Jean Cocteau: The Elusive Dandy of Modern Art
By Béa Aaronson
“The worst tragedy for a poet is to be admired through being misunderstood.” (Jean Cocteau from Le rappel à l’ordre 1926.)
Wed, Jun 3, 4:30 and 6:30pm
La Ostra Roja
Casa Verde annex
San Jorge 45
Colonia San Antonio
130 pesos per person
121 1026, 152 3730
French movie director and scenarist, novelist, playwright, artist, set designer, actor, Jean Cocteau was probably the most multi-talented artist of the 20th century. But he was first and foremost a poet. It is poetry that suffused all of his esthetic creative activities. Poetry was the basis of all his art, a religion without hope. He began writing at 10 and was already published at 16. As W.H. Auden so rightly said, “To enclose the collected works of Cocteau, one would need not a bookshelf, but a warehouse!”
Poetry does not live only in words; it breathes in music, in silence, in lines, colors, images. Each image brings forth a moment of identity. The image is at the core of our plural identity. That is why it is so difficult to grasp Jean Cocteau’s artistic life. Some critics called him “a slippery character.” This is so unfair. Cocteau is a pluri-disciplinary creator. I much prefer French Culture Minister Frédéric Mitterrand’s description: “Cocteau l’insaisissable,” the elusive Cocteau, which seems to me the mot juste.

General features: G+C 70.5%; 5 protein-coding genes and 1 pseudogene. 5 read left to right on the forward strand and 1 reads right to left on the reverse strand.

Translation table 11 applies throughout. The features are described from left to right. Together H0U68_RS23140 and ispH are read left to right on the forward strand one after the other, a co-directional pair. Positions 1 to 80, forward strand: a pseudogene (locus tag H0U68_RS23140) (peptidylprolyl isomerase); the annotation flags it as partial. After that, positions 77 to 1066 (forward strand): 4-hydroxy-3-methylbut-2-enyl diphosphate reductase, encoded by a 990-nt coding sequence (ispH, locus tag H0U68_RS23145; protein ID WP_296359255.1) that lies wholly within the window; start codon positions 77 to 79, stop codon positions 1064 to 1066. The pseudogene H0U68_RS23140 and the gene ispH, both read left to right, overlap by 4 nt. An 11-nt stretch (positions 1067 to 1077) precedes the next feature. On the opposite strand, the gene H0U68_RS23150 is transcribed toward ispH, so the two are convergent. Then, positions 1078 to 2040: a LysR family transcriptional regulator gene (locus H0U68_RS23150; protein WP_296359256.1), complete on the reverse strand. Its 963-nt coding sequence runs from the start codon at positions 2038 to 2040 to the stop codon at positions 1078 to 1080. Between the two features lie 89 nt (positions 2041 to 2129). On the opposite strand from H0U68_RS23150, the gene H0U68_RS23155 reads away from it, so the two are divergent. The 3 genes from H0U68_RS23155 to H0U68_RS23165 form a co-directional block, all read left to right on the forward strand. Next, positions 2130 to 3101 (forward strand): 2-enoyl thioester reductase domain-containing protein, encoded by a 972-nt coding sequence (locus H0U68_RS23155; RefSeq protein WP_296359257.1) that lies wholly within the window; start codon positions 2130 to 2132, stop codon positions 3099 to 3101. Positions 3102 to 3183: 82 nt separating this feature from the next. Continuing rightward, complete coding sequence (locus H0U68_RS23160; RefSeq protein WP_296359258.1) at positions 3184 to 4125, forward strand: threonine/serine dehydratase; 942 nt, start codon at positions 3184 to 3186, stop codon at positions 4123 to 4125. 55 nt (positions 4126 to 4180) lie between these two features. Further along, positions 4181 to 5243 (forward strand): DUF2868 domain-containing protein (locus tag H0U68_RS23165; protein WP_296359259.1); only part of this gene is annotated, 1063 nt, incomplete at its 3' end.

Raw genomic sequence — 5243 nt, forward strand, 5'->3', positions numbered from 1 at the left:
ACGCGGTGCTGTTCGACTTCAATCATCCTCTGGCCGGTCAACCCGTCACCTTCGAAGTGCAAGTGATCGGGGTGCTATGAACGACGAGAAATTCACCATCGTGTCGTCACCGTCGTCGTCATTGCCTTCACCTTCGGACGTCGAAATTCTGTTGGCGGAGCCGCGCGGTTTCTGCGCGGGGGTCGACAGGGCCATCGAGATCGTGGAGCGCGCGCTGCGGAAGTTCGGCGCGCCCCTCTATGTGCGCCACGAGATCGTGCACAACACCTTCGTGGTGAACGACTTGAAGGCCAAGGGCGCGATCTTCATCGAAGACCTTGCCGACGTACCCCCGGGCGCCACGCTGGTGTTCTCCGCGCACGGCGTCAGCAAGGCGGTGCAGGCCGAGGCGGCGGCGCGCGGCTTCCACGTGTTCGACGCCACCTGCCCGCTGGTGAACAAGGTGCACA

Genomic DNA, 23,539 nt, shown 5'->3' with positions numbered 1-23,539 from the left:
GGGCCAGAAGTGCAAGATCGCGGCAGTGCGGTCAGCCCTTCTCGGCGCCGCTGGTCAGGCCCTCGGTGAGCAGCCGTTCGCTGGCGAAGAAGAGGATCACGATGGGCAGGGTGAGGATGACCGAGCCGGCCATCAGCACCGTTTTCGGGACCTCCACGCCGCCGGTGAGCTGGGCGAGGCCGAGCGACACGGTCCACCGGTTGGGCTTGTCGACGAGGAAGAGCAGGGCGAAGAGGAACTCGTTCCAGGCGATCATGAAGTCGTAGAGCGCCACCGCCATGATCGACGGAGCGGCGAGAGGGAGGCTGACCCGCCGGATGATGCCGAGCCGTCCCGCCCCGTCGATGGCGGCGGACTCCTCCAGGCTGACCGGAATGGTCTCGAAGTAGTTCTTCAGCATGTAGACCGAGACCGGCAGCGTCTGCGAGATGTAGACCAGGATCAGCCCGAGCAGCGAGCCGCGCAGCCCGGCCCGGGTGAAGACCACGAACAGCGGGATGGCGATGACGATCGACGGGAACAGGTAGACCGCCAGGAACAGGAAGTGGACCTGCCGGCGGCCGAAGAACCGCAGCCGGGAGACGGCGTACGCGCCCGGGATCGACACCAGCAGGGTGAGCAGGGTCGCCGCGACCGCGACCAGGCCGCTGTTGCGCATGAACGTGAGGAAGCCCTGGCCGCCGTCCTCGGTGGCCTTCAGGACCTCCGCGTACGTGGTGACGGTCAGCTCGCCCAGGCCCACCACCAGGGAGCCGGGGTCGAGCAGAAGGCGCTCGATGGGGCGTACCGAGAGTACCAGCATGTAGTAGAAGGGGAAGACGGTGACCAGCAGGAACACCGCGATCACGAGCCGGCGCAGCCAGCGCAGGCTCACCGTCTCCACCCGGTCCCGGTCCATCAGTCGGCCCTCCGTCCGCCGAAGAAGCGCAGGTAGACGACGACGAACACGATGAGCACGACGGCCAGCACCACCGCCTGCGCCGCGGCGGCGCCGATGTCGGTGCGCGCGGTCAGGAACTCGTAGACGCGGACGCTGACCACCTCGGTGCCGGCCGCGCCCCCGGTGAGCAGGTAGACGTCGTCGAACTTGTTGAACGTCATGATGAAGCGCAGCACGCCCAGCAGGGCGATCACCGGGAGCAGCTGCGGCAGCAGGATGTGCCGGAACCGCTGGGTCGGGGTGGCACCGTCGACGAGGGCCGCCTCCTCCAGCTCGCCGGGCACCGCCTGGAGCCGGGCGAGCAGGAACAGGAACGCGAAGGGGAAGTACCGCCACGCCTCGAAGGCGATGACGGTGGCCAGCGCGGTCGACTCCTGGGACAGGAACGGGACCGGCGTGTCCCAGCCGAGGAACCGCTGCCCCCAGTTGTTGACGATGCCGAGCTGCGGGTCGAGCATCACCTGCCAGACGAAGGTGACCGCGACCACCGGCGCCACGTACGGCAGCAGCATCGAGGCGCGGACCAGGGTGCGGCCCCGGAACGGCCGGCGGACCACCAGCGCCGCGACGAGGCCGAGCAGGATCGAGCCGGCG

His work reflects the influence of surrealism, psychoanalysis, cubism, and the Catholic religion, all bathing in a creative waft of opium. Always on the avant-garde, promoting new styles and fashions, Cocteau contributed a lot to the shaping of the 20th century zeitgeist.
Born in 1885 into a wealthy, politically prominent family, yes, he lived the life of a dandy, a jet society elegant butterfly. His numerous friends included Coco Chanel, Edith Piaf (with whom he shared the day of his funeral in 1963), Maria Félix, Marlene Dietrich, Erik Satie, Marcel Proust, Serge Diaghilev, and Pablo Picasso, to name a few. Incidentally, Cocteau fell under the spell of Picasso, who was not very kind to him. The egocentric Spaniard used to say that Cocteau was the “tail of his comet”!
But Cocteau’s social life should not belittle the quality and the depth of his vision. Everything he touched was nurtured by the need, the urge to understand the human voice, to decipher the algebra of the human condition. And this is what I want to share with you, the magic touch of Jean Cocteau the proteiform artist. I shall introduce you to his poetry, his plays, his drawings, frescoes, and ceramics, and of course to his amazing movies. Cinema was for him the most complete form of art, “metaphysics in action,” as he called it. Come and join me in meeting Jean Cocteau, an essential catalyst force in 20th century art.